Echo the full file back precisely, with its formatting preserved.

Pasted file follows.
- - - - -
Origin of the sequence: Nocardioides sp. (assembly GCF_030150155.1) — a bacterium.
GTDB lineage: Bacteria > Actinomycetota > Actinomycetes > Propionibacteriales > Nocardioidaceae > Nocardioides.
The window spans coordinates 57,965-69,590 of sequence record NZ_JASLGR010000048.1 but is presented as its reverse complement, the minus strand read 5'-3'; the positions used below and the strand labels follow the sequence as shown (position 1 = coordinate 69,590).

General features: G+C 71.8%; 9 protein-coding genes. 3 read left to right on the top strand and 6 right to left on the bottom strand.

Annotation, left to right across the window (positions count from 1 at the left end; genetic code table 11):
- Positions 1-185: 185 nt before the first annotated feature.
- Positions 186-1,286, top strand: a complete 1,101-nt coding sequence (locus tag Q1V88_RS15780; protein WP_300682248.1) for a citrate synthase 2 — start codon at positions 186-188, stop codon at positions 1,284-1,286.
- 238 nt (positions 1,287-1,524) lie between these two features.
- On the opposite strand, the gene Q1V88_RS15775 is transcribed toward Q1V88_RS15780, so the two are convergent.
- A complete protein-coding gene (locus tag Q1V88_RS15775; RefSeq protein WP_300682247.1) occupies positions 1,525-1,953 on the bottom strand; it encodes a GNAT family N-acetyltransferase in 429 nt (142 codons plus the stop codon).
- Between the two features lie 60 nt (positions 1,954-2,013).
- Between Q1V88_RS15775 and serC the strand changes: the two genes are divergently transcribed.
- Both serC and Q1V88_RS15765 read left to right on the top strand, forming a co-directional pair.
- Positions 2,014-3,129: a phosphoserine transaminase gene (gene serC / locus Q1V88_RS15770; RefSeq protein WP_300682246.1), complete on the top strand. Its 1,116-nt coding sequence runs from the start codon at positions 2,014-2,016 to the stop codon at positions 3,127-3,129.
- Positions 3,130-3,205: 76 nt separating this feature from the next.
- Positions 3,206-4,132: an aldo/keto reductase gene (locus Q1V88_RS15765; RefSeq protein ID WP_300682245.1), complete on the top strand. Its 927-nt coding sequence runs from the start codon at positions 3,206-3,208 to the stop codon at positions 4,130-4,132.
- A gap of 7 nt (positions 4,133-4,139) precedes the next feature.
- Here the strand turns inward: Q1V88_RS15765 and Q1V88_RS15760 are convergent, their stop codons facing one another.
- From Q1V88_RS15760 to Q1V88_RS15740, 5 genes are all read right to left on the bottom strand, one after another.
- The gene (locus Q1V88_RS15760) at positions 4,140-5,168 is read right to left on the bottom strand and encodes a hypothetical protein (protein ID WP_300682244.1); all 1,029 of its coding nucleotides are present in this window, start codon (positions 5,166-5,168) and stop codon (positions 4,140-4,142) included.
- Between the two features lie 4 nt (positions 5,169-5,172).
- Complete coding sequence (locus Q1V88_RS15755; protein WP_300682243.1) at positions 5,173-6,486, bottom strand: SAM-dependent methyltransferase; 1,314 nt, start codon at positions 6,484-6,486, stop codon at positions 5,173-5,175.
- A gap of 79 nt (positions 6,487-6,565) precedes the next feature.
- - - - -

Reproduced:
Origin of the sequence: Nocardioides sp. (assembly GCF_030150155.1) — a bacterium.
GTDB lineage: Bacteria > Actinomycetota > Actinomycetes > Propionibacteriales > Nocardioidaceae > Nocardioides.
The window spans coordinates 57,965-69,590 of sequence record NZ_JASLGR010000048.1 but is presented as its reverse complement, the minus strand read 5'-3'; the positions used below and the strand labels follow the sequence as shown (position 1 = coordinate 69,590).

General features: G+C 71.8%; 9 protein-coding genes. 3 read left to right on the top strand and 6 right to left on the bottom strand.

Annotation, left to right across the window (positions count from 1 at the left end; genetic code table 11):
- Positions 1-185: 185 nt before the first annotated feature.
- Positions 186-1,286, top strand: a complete 1,101-nt coding sequence (locus tag Q1V88_RS15780; protein WP_300682248.1) for a citrate synthase 2 — start codon at positions 186-188, stop codon at positions 1,284-1,286.
- 238 nt (positions 1,287-1,524) lie between these two features.
- On the opposite strand, the gene Q1V88_RS15775 is transcribed toward Q1V88_RS15780, so the two are convergent.
- A complete protein-coding gene (locus tag Q1V88_RS15775; RefSeq protein WP_300682247.1) occupies positions 1,525-1,953 on the bottom strand; it encodes a GNAT family N-acetyltransferase in 429 nt (142 codons plus the stop codon).
- Between the two features lie 60 nt (positions 1,954-2,013).
- Between Q1V88_RS15775 and serC the strand changes: the two genes are divergently transcribed.
- Both serC and Q1V88_RS15765 read left to right on the top strand, forming a co-directional pair.
- Positions 2,014-3,129: a phosphoserine transaminase gene (gene serC / locus Q1V88_RS15770; RefSeq protein WP_300682246.1), complete on the top strand. Its 1,116-nt coding sequence runs from the start codon at positions 2,014-2,016 to the stop codon at positions 3,127-3,129.
- Positions 3,130-3,205: 76 nt separating this feature from the next.
- Positions 3,206-4,132: an aldo/keto reductase gene (locus Q1V88_RS15765; RefSeq protein ID WP_300682245.1), complete on the top strand. Its 927-nt coding sequence runs from the start codon at positions 3,206-3,208 to the stop codon at positions 4,130-4,132.
- A gap of 7 nt (positions 4,133-4,139) precedes the next feature.
- Here the strand turns inward: Q1V88_RS15765 and Q1V88_RS15760 are convergent, their stop codons facing one another.
- From Q1V88_RS15760 to Q1V88_RS15740, 5 genes are all read right to left on the bottom strand, one after another.
- The gene (locus Q1V88_RS15760) at positions 4,140-5,168 is read right to left on the bottom strand and encodes a hypothetical protein (protein ID WP_300682244.1); all 1,029 of its coding nucleotides are present in this window, start codon (positions 5,166-5,168) and stop codon (positions 4,140-4,142) included.
- Between the two features lie 4 nt (positions 5,169-5,172).
- Complete coding sequence (locus Q1V88_RS15755; protein WP_300682243.1) at positions 5,173-6,486, bottom strand: SAM-dependent methyltransferase; 1,314 nt, start codon at positions 6,484-6,486, stop codon at positions 5,173-5,175.
- A gap of 79 nt (positions 6,487-6,565) precedes the next feature.